Texting on your phone while walking alters posture and balance:
Scientists studied the effect of mobile phone use on body movement while walking in 26 healthy individuals. Each person walked at a comfortable pace in a straight line over a distance of approximately 8.5 m while doing one of three tasks: walking without the use of a phone, reading text on a mobile phone, or typing text on a mobile phone. The body’s movement was evaluated using a three-dimensional movement analysis system. … The results show that, not surprisingly, texting, and to a lesser extent reading, modified the body’s movement while walking. In comparison with normal walking, when participants were writing text, participants walked slower, deviated more from a straight line and moved their neck less than when reading text. … This may impact the safety of people who text and walk at the same time.
– from ‘Texting changes the way we walk’, sciencedaily.com, 22 Jan 2014
Similar findings in another study the following year:
People walk slower, swerve when texting while distracted, sciencedaily.com, 29 July 2015
Texting on your phone while walking increases risk of injury:
A study from Ohio State University found that the number of pedestrian ER visits for injuries related to cell phones tripled between 2004 and 2010 — even though the total number of pedestrian injuries dropped during that period. The study also found that the age group most at risk for cell-phone related injuries while walking are adults under 30 — chiefly those between the ages of 16 and 25. …
Texting and walking is a known danger, but Dietrich Jehle, professor of emergency medicine at the University at Buffalo, says distracted walking results in more injuries per mile than distracted driving.
Consequences include bumping into walls, falling down stairs, tripping over clutter or stepping into traffic. The issue is so common that in London, bumpers were placed onto light posts along a frequented avenue to prevent people from slamming into them.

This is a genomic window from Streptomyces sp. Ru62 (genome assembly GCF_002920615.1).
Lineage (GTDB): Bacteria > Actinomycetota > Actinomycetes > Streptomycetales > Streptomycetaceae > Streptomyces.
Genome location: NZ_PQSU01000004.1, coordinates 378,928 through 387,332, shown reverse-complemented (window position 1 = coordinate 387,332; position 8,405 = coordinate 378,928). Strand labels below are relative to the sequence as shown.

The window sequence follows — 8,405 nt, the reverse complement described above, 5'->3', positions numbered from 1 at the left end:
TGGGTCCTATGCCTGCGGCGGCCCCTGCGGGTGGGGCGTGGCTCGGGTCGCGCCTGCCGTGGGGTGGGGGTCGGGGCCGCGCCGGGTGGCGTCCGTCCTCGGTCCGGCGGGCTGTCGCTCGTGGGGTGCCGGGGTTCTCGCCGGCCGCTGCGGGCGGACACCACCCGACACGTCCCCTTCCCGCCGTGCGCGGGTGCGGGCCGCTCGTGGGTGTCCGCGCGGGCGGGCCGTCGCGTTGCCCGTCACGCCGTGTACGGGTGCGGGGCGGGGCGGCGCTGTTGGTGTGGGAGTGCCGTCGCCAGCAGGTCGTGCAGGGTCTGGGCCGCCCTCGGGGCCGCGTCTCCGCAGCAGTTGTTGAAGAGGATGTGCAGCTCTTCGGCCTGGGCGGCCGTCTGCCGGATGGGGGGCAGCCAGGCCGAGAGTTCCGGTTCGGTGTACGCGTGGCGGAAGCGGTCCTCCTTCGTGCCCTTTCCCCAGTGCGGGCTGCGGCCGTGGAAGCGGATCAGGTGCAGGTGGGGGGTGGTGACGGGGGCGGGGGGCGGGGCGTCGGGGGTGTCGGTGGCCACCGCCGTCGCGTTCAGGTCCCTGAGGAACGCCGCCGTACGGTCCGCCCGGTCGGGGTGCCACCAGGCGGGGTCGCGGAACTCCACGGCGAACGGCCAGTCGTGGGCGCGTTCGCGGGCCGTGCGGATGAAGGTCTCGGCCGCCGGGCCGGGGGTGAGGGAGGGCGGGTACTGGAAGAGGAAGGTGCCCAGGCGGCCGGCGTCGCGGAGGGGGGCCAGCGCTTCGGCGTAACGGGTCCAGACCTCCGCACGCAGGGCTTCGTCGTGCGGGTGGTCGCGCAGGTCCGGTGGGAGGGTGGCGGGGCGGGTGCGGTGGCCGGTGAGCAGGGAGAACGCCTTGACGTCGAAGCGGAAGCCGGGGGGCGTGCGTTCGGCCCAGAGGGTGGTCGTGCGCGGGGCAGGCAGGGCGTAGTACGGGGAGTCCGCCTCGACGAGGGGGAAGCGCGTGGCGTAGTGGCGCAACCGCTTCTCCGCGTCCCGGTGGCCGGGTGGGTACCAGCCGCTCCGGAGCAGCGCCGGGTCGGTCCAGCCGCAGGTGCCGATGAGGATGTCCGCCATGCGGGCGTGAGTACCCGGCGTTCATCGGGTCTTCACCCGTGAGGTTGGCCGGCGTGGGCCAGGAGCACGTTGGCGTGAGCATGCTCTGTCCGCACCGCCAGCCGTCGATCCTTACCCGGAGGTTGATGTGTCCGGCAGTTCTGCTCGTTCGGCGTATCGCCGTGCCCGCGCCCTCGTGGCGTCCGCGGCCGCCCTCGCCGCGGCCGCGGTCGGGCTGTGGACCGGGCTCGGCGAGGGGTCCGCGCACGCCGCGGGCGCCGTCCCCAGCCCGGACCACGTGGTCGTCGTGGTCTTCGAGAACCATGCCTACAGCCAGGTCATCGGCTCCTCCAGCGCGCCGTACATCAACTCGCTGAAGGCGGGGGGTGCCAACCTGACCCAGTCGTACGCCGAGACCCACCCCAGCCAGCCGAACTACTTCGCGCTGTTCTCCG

“When texting, you’re not as in control with the complex actions of walking,” says Jehle, MD, who is also an attending physician at Erie County Medical Center, a regional trauma center in Western New York. “While talking on the phone is a distraction, texting is much more dangerous because you can’t see the path in front of you.”
Though injuries from car accidents involving texting are often more severe, physical harm resulting from texting and walking occurs more frequently, Jehle says.
Jehle explains that pedestrians face three types of distraction: manual, in which they are doing something else; visual, where they see something else; and cognitive, in which their mind is somewhere else.
Tens of thousands of pedestrians are treated in emergency rooms across the nation each year, and Jehle believes as many as 10 percent of those visits result from accidents involving cell phones. He says the number of mishaps involving texting and walking is likely higher than official statistics suggest, as patients tend to underreport information about themselves when it involves a behavior that is embarrassing.
– from University at Buffalo. “Think it’s safe to type a quick text while walking? Think again.” ScienceDaily. ScienceDaily, 3 March 2014.